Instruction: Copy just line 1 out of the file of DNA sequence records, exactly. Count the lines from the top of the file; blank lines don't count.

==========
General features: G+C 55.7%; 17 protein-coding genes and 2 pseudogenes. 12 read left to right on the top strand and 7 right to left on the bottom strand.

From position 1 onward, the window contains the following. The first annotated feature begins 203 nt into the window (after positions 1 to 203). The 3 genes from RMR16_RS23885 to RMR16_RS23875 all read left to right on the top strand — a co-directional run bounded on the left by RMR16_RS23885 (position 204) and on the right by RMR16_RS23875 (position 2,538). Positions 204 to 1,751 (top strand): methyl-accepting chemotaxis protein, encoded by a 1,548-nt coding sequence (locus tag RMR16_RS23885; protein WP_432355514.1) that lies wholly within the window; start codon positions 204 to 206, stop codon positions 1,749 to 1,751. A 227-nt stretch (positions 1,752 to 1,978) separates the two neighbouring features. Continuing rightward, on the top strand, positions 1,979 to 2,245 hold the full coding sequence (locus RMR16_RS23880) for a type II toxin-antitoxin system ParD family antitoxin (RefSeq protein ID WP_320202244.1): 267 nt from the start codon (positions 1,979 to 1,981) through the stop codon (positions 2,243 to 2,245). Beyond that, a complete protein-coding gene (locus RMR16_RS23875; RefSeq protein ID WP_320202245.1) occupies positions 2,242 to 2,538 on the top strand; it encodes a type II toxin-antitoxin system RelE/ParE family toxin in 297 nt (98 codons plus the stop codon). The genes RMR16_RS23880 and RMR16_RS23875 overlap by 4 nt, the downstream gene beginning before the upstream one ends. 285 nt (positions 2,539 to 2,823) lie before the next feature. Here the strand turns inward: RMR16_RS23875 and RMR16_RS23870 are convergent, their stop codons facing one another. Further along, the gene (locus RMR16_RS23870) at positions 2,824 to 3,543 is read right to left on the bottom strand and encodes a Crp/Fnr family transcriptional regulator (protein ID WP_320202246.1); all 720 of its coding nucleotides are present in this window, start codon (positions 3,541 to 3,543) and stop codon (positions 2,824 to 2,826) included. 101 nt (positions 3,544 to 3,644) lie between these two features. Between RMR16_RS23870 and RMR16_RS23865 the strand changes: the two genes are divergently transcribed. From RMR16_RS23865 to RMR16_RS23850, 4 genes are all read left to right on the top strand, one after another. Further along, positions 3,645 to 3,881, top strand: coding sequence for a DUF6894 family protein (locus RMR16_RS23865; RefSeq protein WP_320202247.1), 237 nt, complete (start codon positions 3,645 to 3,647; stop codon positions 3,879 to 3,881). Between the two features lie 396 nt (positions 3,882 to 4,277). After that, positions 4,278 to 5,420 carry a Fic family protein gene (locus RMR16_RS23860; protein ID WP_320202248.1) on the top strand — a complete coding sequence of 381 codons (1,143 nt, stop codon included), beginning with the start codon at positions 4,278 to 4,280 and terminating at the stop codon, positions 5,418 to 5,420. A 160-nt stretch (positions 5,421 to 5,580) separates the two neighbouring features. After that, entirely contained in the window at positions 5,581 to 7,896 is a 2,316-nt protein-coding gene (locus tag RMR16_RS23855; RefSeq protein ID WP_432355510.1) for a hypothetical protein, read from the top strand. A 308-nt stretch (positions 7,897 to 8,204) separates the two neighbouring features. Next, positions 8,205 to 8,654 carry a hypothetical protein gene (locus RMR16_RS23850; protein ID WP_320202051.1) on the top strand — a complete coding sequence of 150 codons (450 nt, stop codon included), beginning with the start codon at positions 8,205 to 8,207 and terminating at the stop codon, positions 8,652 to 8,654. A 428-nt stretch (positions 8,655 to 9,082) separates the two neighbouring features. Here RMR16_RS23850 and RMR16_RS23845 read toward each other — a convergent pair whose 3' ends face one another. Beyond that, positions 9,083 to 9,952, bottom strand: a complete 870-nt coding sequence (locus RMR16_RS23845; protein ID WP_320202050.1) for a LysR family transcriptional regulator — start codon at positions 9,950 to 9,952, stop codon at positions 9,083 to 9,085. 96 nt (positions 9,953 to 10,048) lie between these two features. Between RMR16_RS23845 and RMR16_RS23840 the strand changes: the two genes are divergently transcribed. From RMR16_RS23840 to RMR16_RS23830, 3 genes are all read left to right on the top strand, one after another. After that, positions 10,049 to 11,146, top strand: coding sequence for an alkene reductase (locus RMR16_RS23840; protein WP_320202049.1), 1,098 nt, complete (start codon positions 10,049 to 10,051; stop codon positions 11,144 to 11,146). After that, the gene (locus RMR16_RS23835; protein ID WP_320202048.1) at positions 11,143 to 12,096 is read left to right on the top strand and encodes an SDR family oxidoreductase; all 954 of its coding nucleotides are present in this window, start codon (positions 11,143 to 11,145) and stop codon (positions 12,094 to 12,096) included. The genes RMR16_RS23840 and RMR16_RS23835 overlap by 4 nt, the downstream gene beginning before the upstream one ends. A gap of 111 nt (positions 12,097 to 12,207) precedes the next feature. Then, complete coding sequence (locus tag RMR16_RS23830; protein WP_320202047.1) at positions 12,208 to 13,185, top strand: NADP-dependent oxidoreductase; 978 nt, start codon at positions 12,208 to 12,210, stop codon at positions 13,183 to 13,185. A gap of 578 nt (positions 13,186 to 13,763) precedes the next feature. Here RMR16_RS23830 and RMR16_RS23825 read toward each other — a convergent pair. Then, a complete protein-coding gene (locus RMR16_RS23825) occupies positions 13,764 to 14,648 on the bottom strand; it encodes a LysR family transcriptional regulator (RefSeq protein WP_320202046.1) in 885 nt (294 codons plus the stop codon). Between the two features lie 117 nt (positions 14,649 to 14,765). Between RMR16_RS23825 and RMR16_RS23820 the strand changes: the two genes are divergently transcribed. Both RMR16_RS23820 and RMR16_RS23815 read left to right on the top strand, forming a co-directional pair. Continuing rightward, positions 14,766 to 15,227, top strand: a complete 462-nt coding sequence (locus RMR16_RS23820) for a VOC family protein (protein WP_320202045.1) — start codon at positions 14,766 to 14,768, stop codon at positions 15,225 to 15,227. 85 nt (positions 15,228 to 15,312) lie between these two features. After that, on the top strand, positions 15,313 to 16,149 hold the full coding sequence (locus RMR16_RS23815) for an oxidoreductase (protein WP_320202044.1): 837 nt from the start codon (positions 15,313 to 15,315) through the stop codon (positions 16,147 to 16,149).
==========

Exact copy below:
General features: G+C 55.7%; 17 protein-coding genes and 2 pseudogenes. 12 read left to right on the top strand and 7 right to left on the bottom strand.